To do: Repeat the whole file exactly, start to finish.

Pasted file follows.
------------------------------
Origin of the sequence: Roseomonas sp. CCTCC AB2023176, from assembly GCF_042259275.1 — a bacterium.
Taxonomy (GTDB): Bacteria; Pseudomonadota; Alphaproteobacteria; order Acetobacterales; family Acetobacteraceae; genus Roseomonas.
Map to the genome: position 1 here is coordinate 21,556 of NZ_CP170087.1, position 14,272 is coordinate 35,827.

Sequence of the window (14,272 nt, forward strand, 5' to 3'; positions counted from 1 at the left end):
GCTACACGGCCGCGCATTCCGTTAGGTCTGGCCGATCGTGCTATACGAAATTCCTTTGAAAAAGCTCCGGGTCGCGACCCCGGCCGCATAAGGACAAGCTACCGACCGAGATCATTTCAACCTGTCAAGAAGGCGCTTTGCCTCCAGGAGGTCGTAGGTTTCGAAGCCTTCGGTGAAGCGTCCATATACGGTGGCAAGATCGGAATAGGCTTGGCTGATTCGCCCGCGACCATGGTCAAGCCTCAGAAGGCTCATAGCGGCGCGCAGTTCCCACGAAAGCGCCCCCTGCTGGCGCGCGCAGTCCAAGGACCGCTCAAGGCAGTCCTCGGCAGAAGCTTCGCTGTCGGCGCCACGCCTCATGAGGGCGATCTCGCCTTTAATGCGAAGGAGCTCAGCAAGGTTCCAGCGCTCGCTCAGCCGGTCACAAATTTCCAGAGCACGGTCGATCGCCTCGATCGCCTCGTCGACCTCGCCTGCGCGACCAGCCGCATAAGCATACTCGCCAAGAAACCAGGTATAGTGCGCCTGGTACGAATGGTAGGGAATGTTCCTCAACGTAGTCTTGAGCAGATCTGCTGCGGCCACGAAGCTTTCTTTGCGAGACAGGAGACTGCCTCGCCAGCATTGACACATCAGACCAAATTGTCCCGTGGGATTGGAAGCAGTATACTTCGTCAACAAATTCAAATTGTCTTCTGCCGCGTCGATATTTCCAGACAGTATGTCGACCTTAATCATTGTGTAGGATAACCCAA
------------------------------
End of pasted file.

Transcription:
Origin of the sequence: Roseomonas sp. CCTCC AB2023176, from assembly GCF_042259275.1 — a bacterium.
Taxonomy (GTDB): Bacteria; Pseudomonadota; Alphaproteobacteria; order Acetobacterales; family Acetobacteraceae; genus Roseomonas.
Map to the genome: position 1 here is coordinate 21,556 of NZ_CP170087.1, position 14,272 is coordinate 35,827.

Sequence of the window (14,272 nt, forward strand, 5' to 3'; positions counted from 1 at the left end):
GCTACACGGCCGCGCATTCCGTTAGGTCTGGCCGATCGTGCTATACGAAATTCCTTTGAAAAAGCTCCGGGTCGCGACCCCGGCCGCATAAGGACAAGCTACCGACCGAGATCATTTCAACCTGTCAAGAAGGCGCTTTGCCTCCAGGAGGTCGTAGGTTTCGAAGCCTTCGGTGAAGCGTCCATATACGGTGGCAAGATCGGAATAGGCTTGGCTGATTCGCCCGCGACCATGGTCAAGCCTCAGAAGGCTCATAGCGGCGCGCAGTTCCCACGAAAGCGCCCCCTGCTGGCGCGCGCAGTCCAAGGACCGCTCAAGGCAGTCCTCGGCAGAAGCTTCGCTGTCGGCGCCACGCCTCATGAGGGCGATCTCGCCTTTAATGCGAAGGAGCTCAGCAAGGTTCCAGCGCTCGCTCAGCCGGTCACAAATTTCCAGAGCACGGTCGATCGCCTCGATCGCCTCGTCGACCTCGCCTGCGCGACCAGCCGCATAAGCATACTCGCCAAGAAACCAGGTATAGTGCGCCTGGTACGAATGGTAGGGAATGTTCCTCAACGTAGTCTTGAGCAGATCTGCTGCGGCCACGAAGCTTTCTTTGCGAGACAGGAGACTGCCTCGCCAGCATTGACACATCAGACCAAATTGTCCCGTGGGATTGGAAGCAGTATACTTCGTCAACAAATTCAAATTGTCTTCTGCCGCGTCGATATTTCCAGACAGTATGTCGACCTTAATCATTGTGTAGGATAACCCAA